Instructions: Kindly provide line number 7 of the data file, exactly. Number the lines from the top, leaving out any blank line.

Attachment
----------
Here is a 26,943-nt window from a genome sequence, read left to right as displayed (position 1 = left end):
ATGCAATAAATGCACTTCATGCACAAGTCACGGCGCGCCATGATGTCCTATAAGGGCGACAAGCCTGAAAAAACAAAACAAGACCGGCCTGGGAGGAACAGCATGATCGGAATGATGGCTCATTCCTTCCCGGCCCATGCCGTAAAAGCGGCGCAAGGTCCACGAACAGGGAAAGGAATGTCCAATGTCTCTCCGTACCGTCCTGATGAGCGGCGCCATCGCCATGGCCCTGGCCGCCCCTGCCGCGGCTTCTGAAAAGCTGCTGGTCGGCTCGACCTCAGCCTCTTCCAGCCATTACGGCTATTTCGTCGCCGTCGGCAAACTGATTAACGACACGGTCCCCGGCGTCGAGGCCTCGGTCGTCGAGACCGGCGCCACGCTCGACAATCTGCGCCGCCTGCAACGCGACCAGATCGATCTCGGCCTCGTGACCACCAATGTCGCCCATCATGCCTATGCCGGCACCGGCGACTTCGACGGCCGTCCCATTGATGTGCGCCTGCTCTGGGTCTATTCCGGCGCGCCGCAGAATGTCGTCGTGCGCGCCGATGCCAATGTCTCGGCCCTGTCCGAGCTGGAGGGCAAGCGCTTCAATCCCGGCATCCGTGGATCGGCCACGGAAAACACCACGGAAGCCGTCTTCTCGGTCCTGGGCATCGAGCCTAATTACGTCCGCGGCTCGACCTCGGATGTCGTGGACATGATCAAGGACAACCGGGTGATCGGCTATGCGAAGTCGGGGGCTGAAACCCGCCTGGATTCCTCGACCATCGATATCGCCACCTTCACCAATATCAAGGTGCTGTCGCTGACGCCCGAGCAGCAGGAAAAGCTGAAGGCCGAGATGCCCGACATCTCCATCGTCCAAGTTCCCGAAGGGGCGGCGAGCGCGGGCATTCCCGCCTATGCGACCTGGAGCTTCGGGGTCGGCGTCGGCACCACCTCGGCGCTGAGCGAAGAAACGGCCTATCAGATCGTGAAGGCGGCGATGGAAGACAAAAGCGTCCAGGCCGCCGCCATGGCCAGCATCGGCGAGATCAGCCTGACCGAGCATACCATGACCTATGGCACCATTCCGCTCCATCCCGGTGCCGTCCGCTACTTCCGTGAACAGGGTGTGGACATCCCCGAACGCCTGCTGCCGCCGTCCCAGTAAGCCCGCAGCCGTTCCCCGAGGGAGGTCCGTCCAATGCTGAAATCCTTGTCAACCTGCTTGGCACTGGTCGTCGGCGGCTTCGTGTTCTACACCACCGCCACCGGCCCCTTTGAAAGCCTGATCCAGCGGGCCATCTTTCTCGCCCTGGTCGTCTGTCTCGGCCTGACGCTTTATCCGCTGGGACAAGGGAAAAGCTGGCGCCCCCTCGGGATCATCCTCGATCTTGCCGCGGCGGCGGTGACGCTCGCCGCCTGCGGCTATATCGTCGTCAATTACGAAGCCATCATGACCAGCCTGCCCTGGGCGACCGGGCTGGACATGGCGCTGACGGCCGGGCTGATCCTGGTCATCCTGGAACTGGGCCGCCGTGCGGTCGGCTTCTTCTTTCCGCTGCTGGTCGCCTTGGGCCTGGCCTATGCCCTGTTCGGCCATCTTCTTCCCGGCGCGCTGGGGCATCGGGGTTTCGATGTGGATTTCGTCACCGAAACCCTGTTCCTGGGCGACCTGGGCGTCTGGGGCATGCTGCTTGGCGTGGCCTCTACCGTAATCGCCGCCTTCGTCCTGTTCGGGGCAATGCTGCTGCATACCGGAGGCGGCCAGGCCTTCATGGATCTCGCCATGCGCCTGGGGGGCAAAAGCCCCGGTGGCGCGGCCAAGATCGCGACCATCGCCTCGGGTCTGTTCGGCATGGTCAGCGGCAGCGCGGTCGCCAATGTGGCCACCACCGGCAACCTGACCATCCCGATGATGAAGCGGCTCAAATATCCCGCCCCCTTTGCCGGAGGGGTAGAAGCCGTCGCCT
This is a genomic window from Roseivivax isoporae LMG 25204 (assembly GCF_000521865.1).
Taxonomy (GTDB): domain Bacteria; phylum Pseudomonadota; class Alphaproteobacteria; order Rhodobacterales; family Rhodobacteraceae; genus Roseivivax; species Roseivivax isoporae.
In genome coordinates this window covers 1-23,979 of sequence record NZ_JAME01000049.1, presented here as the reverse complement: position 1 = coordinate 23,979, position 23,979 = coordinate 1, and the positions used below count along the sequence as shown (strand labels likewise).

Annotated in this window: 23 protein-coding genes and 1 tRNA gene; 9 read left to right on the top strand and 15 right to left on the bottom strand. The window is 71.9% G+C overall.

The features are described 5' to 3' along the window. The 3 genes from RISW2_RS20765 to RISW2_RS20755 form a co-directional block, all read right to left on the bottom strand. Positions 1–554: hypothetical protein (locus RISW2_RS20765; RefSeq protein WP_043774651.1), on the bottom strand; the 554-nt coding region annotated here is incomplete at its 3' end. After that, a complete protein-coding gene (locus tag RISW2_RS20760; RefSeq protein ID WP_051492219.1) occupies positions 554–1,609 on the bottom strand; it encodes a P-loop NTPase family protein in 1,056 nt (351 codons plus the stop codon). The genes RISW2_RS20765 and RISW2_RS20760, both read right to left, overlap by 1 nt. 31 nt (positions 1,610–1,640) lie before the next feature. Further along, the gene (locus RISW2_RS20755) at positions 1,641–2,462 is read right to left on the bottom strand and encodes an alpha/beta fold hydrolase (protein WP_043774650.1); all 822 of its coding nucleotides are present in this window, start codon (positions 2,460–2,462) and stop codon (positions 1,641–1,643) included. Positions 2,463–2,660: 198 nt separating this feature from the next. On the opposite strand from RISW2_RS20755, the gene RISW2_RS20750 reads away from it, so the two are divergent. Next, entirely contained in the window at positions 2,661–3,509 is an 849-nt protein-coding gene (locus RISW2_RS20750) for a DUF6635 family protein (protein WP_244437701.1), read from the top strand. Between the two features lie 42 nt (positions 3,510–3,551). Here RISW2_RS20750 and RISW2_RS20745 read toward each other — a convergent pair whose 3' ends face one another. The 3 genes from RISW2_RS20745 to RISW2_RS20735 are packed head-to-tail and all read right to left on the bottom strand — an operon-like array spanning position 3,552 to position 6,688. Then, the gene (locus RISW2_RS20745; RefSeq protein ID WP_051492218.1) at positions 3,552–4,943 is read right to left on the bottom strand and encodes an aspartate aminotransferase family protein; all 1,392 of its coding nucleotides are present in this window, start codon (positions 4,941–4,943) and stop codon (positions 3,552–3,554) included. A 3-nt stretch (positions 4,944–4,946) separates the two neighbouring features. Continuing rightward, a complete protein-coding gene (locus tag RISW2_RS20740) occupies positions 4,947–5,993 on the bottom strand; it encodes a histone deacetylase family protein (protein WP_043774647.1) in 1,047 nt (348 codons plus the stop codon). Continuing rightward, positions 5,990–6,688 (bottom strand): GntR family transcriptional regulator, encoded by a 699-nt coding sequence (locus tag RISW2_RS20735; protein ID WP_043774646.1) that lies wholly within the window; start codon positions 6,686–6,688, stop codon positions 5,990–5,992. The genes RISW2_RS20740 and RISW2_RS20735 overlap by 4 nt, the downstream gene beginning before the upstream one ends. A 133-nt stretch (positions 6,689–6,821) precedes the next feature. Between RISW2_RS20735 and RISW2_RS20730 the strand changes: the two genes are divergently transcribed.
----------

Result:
The features are described 5' to 3' along the window. The 3 genes from RISW2_RS20765 to RISW2_RS20755 form a co-directional block, all read right to left on the bottom strand. Positions 1–554: hypothetical protein (locus RISW2_RS20765; RefSeq protein WP_043774651.1), on the bottom strand; the 554-nt coding region annotated here is incomplete at its 3' end. After that, a complete protein-coding gene (locus tag RISW2_RS20760; RefSeq protein ID WP_051492219.1) occupies positions 554–1,609 on the bottom strand; it encodes a P-loop NTPase family protein in 1,056 nt (351 codons plus the stop codon). The genes RISW2_RS20765 and RISW2_RS20760, both read right to left, overlap by 1 nt. 31 nt (positions 1,610–1,640) lie before the next feature. Further along, the gene (locus RISW2_RS20755) at positions 1,641–2,462 is read right to left on the bottom strand and encodes an alpha/beta fold hydrolase (protein WP_043774650.1); all 822 of its coding nucleotides are present in this window, start codon (positions 2,460–2,462) and stop codon (positions 1,641–1,643) included. Positions 2,463–2,660: 198 nt separating this feature from the next. On the opposite strand from RISW2_RS20755, the gene RISW2_RS20750 reads away from it, so the two are divergent. Next, entirely contained in the window at positions 2,661–3,509 is an 849-nt protein-coding gene (locus RISW2_RS20750) for a DUF6635 family protein (protein WP_244437701.1), read from the top strand. Between the two features lie 42 nt (positions 3,510–3,551). Here RISW2_RS20750 and RISW2_RS20745 read toward each other — a convergent pair whose 3' ends face one another. The 3 genes from RISW2_RS20745 to RISW2_RS20735 are packed head-to-tail and all read right to left on the bottom strand — an operon-like array spanning position 3,552 to position 6,688. Then, the gene (locus RISW2_RS20745; RefSeq protein ID WP_051492218.1) at positions 3,552–4,943 is read right to left on the bottom strand and encodes an aspartate aminotransferase family protein; all 1,392 of its coding nucleotides are present in this window, start codon (positions 4,941–4,943) and stop codon (positions 3,552–3,554) included. A 3-nt stretch (positions 4,944–4,946) separates the two neighbouring features. Continuing rightward, a complete protein-coding gene (locus tag RISW2_RS20740) occupies positions 4,947–5,993 on the bottom strand; it encodes a histone deacetylase family protein (protein WP_043774647.1) in 1,047 nt (348 codons plus the stop codon). Continuing rightward, positions 5,990–6,688 (bottom strand): GntR family transcriptional regulator, encoded by a 699-nt coding sequence (locus tag RISW2_RS20735; protein ID WP_043774646.1) that lies wholly within the window; start codon positions 6,686–6,688, stop codon positions 5,990–5,992. The genes RISW2_RS20740 and RISW2_RS20735 overlap by 4 nt, the downstream gene beginning before the upstream one ends. A 133-nt stretch (positions 6,689–6,821) precedes the next feature. Between RISW2_RS20735 and RISW2_RS20730 the strand changes: the two genes are divergently transcribed.